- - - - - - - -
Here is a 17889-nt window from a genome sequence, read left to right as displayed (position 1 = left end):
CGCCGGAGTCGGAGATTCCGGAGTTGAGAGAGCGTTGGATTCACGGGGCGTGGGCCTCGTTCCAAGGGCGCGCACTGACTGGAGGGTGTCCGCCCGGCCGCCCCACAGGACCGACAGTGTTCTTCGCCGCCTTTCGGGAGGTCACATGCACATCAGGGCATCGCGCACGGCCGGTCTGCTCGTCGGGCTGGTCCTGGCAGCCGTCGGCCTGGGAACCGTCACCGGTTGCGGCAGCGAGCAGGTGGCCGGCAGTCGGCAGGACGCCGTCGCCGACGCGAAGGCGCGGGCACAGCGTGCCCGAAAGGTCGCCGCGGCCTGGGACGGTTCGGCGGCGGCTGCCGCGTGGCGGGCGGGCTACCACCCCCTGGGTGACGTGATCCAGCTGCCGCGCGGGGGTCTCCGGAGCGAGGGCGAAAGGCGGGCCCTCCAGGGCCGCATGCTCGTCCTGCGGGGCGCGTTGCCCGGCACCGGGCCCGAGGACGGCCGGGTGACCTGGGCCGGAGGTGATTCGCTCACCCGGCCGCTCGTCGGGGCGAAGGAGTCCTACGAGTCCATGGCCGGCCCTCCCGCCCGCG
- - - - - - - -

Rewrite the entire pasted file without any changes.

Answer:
Here is a 17889-nt window from a genome sequence, read left to right as displayed (position 1 = left end):
CGCCGGAGTCGGAGATTCCGGAGTTGAGAGAGCGTTGGATTCACGGGGCGTGGGCCTCGTTCCAAGGGCGCGCACTGACTGGAGGGTGTCCGCCCGGCCGCCCCACAGGACCGACAGTGTTCTTCGCCGCCTTTCGGGAGGTCACATGCACATCAGGGCATCGCGCACGGCCGGTCTGCTCGTCGGGCTGGTCCTGGCAGCCGTCGGCCTGGGAACCGTCACCGGTTGCGGCAGCGAGCAGGTGGCCGGCAGTCGGCAGGACGCCGTCGCCGACGCGAAGGCGCGGGCACAGCGTGCCCGAAAGGTCGCCGCGGCCTGGGACGGTTCGGCGGCGGCTGCCGCGTGGCGGGCGGGCTACCACCCCCTGGGTGACGTGATCCAGCTGCCGCGCGGGGGTCTCCGGAGCGAGGGCGAAAGGCGGGCCCTCCAGGGCCGCATGCTCGTCCTGCGGGGCGCGTTGCCCGGCACCGGGCCCGAGGACGGCCGGGTGACCTGGGCCGGAGGTGATTCGCTCACCCGGCCGCTCGTCGGGGCGAAGGAGTCCTACGAGTCCATGGCCGGCCCTCCCGCCCGCG